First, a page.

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Clifford Earp and 1906 Record-Setting Napier on Daytona Beach

Napier Record-Setting – The Napier Motor Company of America

The British-built Napier was one of the leading makes of cars in the world through much of the first decade of the 20th century, it also preformed well in competition. In both 1905 and 1906 Napier racing cars set records at the speed meets held on Ormond-Daytona Beach. From the Owls Head Transportation Museum today we feature the postcard image above of a record-setting Napier that was donated to the museum’s Lang Library by Lewis Kaler.

Clifford Earp and his mechanic used the car to set a record of 1 hour, 15 minutes and 4 2/5 seconds, on Jan. 27, 1906 in the 100 mile Gasoline Free-For-All Race on the hard-packed sand. The photo taken at the conclusion of the race seems to indicate that the pair finished the race minus a tire. The 80 h.p. machine was entered in the event by the Napier Motor Car Company of Boston.

You can view Arthur MacDonald in his 90 h.p. Napier that set a speed record of 104.65 mph in 1905 and see a video of that event in an earlier post on The Old Motor. You can visit with the Owls Head Transportation Museum here.

Clifford Earp and 1906 Record-Setting Napier on Daytona Beach

The photo above courtesy of the Detroit Public Library shows the pair working on the car at the event and gives a rare close up view of the tubular surface-mounted radiator.

In the same vein, and just in time for Christmas is this 1906 Napier racing car any child would enjoy that was made by the Toledo Metal Wheel Co. It appears to be beautifully constructed and is fully equipped with three lamps and a bulb horn. The image is courtesy of Tom Jakeway.

190 Napier Children's Racing Car

The photo below shows an American Napier which was assembled in Jamaica Plain (Boston area), Massachusetts, from parts shipped over from D. Napier &  Son Limited in England. The American Napier Company tried to capitalize on the name but it was never really a successful venture, and it came to an end in 1911.

1910 Napier Motor Company of America Touring car

This six-cylinder Napier of an unknown model year is wearing a 1912 Massachusetts license plate numbered 1612. Investigation by Tim Martin and Eric Haartz into period registry records has found that the owner was Charles Whittemore of Newton, a suburb of Boston. This car was registered as a 101 h.p. and Whittemore also had the following vehicles registered: another Napier which was 60 h.p., (three) 72 h.p. Austins, a 34 h.p. and a  61 h.p Welch. The Old Motor photo.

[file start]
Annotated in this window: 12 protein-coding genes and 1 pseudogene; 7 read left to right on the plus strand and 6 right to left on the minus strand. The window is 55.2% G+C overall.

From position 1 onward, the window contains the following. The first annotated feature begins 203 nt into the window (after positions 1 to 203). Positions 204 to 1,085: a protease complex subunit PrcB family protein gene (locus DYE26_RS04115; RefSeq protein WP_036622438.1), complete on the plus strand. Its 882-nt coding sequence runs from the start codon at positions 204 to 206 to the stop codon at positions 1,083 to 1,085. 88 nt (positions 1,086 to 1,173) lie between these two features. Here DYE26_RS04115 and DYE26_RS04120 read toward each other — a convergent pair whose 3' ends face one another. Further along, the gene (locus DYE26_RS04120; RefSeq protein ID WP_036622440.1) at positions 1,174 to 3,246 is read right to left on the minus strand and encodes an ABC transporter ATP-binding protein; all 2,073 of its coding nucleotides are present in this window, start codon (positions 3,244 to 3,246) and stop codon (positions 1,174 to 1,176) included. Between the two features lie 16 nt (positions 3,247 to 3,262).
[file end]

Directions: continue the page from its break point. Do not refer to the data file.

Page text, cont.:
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    “The Horseless Age” March 1906 images show both sides of the standard 60 h.p. “Napier” engine. 

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       A 1906 Napier Motor Company of America Advertisement below.

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8 responses to “Napier Record-Setting – The Napier Motor Company of America

  1. Jamaica Plain is a Boston neighborhood located in the SW corner of the city. I grew up close to this area of JP which at one time had a cluster of factories and breweries. The latter started by a large population of German immigrants that settled there. All the factories are gone, most converted to condos or knocked down and only Sam Adams remains as an active brewery and company HQ. I never knew about these cars being assembled in that area. A quick Google search pulled up a local history buff’s blog that had more information about Napier and the Farnhan & Nelson Company that took over the Napier space to build custom car bodies.

  2. I’ve since been drawn in to the blog http://rememberjamaicaplain.blogspot.com/ and under the factories link there is a fascinating list of manufacturers including locomotive, carriages and a company called Randell-Faichney that manufactured the “Blitz” branded spark plug (and later medical syringes). The blog also cites the Lenox Motor Car Company that existed at 3368 Washington St. around 1915. These are places I walked past as a kid. It just goes to show that there is a lot of hidden history just waiting to be uncovered. Happy Holidays to you, your family and the team at your shop.

  3. On a $ per-HP basis, if the 60HP cost $8,000, the 101 HP would have been an amazing $13,500, which seems to indicate why American Napier didn’t build many KD cars. Beautiful car, though. (Note the 45HP and 20HP cars track somewhat in cost ratios).

  4. Having recently read Emily Post’s “By Motor to the Golden Gate”, published in 1916 I’m now wondering if car she traveled in was, perhaps a Napier. The car’s manufacturer is never noted but it is mentioned that choosing a British car turned out to be a problem when spare parts were needed. Does anyone know what car she drove? Lots of photos of the car in her book a digital version of which is available free from The internet Archive or for a nominal charge from Amazon. A great story too.

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